June 17, 2019
Want to Buy a Business? One of our SCORE Mentors recently sent me the May 24, 2019 Kiplinger Letter, Forecasts for Executives and Investors. The letter begins, “As America’s population gets older … many businesses will change hands in the coming years. Just as the workforce is aging, the ranks of business owners are grayer on average.
“A lot of owners are mulling how and when to sell. A quarter of business owners are over 60, a figure that will grow once all of the members of the baby boom generation reach retirement age. Lots of them intend to sell relatively soon … as many as half aim to do so in the next five years, according to one recent survey of business owners. I agree that this may be the best time to Buy a Business.
Since there are two sides to this coin, let’s look at taking advantage of opportunities to buy a business from the anticipated barrage of companies that will be on-the-market soon. What happens when there are a plethora of businesses for sale? Do prices go up or down?
Think about the housing market. Prices generally go down. According to BizBuySell.com, about one in five businesses listed actually sells.
As a prospective buyer — and assuming the information in The Kiplinger Letter is on target — there will be a bonanza of business acquisitions taking place in the next five years. I am beginning to see this activity pick up.
In anticipation of increased selling activity, SCORE’s Exit Strategy team was created to help business owners explore various exit options and maximize retirement equity. It takes two to tango, and we are receiving requests from prospective buyers who want to be on the other side of this transaction. SCORE does not function as a business broker, per se, but serves as a mentor in the process of buying or selling.
In lieu of this potential selling frenzy, business prices will have downward pressure. There will be more competition seeking to attract scarce buyers. As a seller, forget about receiving an all-cash offer. If you want to sell, you will have to be open to holding paper. You may have a lot of competition and, all else being equal, selling multiples will invariably be less than they are now.
1. Scout out potential opportunities online at sites such as bizbuysell.com.
2. Visit the business as an anonymous customer to see how it serves its clients.
3. Focus on top-line sales. The bottom line may show losses for tax reasons.
4. Figure on putting down 10% to 20% of the sale price. Conserve as much cash as possible. Consider asking for some seller financing to gauge the owner’s confidence. Loans backed by the Small Business Administration carry lower rates. To get one, you’ll need to put 10% down. Repayment runs seven to 10 years. Loans up to $5 million qualify. (Note: SCORE is a resource partner of the SBA).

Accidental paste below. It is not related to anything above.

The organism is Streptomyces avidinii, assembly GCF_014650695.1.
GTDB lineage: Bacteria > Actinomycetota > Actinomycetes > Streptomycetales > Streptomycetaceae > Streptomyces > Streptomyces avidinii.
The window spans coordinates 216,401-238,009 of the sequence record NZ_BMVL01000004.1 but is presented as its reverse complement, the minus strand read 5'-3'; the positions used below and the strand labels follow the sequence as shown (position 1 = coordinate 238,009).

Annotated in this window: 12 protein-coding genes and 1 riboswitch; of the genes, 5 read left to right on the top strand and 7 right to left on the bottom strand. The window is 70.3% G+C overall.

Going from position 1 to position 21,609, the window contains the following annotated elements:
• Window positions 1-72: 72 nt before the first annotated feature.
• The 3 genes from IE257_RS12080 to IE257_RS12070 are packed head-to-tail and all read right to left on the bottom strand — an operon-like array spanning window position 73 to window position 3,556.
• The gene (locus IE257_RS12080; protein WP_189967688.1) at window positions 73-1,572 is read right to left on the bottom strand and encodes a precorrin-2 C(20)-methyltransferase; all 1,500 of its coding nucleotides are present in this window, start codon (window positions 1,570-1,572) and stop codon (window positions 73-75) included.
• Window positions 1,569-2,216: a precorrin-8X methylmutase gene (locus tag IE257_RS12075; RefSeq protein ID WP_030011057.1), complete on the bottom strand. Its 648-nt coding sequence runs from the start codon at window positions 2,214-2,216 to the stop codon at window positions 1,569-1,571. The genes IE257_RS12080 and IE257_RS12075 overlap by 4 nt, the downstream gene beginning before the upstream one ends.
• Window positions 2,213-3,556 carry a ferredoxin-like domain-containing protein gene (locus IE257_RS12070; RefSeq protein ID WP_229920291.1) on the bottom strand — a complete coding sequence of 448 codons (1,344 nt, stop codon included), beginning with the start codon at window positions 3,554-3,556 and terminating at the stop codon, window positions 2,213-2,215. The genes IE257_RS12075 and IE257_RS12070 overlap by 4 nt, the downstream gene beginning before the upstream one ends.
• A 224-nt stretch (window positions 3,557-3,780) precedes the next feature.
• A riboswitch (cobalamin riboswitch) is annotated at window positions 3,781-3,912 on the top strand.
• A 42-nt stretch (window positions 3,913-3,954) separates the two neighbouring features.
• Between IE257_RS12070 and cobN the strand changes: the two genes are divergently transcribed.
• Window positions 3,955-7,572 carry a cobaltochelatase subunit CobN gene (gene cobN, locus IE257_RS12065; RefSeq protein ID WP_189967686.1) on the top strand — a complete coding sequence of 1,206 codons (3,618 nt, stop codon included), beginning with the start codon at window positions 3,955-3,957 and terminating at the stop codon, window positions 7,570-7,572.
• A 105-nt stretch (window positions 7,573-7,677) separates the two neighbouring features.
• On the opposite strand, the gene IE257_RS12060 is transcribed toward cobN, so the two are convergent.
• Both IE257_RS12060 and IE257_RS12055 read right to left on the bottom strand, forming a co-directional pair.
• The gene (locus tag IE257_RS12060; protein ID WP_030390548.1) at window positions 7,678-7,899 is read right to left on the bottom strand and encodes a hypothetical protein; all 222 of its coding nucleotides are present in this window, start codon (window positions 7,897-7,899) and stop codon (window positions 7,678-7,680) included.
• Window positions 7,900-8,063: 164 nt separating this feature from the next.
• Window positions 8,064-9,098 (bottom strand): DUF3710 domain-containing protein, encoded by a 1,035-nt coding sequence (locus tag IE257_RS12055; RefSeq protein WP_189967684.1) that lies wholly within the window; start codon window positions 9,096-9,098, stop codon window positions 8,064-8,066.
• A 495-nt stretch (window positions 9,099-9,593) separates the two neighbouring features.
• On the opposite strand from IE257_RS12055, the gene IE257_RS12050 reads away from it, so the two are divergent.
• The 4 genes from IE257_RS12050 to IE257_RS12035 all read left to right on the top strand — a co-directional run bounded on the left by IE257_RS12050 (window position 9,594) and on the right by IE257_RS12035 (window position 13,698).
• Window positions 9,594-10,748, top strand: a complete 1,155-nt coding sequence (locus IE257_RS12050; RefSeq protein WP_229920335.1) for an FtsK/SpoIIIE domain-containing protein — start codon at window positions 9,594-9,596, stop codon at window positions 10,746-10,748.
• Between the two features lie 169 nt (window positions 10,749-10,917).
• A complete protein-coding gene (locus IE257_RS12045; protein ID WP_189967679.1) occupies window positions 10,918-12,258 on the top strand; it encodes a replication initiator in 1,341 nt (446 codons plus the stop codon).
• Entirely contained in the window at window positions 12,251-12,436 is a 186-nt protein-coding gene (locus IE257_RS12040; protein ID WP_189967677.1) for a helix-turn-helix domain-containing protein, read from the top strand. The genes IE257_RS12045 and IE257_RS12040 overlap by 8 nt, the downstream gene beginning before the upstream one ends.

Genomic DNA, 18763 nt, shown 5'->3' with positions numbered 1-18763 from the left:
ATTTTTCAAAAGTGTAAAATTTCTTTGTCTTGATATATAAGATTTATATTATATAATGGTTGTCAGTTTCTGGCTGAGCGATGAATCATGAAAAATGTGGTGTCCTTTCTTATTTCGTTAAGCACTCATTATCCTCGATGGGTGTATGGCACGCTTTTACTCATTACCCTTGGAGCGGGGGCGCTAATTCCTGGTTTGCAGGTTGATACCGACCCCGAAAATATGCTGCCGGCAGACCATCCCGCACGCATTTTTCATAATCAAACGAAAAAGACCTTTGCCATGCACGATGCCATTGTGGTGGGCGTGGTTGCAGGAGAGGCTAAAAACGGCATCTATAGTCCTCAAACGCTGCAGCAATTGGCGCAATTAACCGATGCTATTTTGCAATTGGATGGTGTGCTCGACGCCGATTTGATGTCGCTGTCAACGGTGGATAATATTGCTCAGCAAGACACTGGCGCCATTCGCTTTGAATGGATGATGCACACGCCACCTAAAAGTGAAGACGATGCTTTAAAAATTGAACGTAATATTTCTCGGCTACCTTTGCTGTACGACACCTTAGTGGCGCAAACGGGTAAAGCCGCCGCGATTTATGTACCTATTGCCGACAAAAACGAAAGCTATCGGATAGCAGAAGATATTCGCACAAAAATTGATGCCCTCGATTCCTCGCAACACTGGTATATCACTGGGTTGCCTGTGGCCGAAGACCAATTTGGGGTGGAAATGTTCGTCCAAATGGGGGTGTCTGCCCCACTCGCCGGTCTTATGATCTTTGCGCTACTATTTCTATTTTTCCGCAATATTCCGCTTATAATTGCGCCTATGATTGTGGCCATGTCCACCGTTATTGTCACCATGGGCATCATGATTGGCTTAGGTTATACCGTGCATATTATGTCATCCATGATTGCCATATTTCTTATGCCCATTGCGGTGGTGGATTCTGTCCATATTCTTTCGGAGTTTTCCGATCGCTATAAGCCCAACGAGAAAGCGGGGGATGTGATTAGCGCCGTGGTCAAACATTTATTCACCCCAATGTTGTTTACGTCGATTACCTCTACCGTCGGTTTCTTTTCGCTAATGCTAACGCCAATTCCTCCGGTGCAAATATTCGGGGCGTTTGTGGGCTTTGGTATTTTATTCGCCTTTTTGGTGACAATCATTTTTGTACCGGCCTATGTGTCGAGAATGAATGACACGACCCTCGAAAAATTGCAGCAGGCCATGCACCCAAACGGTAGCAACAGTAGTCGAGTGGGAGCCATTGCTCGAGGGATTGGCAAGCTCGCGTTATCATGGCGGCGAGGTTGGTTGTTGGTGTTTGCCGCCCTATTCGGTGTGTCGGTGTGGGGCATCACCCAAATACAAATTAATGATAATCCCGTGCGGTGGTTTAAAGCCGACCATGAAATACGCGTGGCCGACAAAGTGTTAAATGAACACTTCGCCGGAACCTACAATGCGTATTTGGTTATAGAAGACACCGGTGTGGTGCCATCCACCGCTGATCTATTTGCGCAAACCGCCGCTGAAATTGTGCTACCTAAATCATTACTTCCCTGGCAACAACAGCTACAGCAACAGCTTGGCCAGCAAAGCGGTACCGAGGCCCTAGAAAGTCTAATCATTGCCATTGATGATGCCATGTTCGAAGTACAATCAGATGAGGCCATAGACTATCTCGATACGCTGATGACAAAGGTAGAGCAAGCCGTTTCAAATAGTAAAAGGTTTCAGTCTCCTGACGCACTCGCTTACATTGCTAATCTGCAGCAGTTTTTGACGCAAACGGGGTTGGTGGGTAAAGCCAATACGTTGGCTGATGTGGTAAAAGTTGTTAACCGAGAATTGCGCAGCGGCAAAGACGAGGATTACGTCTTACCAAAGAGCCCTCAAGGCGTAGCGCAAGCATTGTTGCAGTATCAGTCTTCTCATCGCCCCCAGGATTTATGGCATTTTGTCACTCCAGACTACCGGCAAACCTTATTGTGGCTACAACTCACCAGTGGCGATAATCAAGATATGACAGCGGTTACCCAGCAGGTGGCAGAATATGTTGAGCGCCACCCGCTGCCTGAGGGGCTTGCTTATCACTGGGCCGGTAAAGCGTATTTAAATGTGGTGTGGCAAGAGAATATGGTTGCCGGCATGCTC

1. Product mix: Look for product diversity and not a one-trick pony.
2. Customer mix: Look for more revenue streams, many customers.
3. Business and industry trends: Look for upward trends for both.
4. Size: Look for above average size when comparing to the industry, because size lessens risk.
5. Geographic penetration: Look at nearby competition and number of locations.
6. Management: Look to see if there is a strong management team in place.
7. Management information systems: Look for state-of-the-art computer software that provides information to run the business successfully.
8. Profitability: Look for profits increasing annually. Add back owner benefits.
9. Receivables and collections: Look at aging of accounts receivable, DSO (Days Sales Outstanding), and billing and collection processes.
10. Quality of financials: Look for audited statements, or, at least, orderly books and well-maintained records. Review tax returns.
When you Buy a Business the process is complicated, and you shouldn’t go it alone. We haven’t even mentioned Non-Disclosure Agreements (NDA’s), Letter of Intent (LOI), Purchase and Sale Agreement (P&S), Due Diligence (DD), etc.
If you want to Buy a Business in the next five years, I encourage you to contact the SCORE Exit Strategy team at score.org and request an exit strategist as a mentor. The door swings both ways, and your successful entrance is dependent on someone else exiting their business. If I may be of service to you in buying or selling then please reach out to me at dennis@Time4Exit.com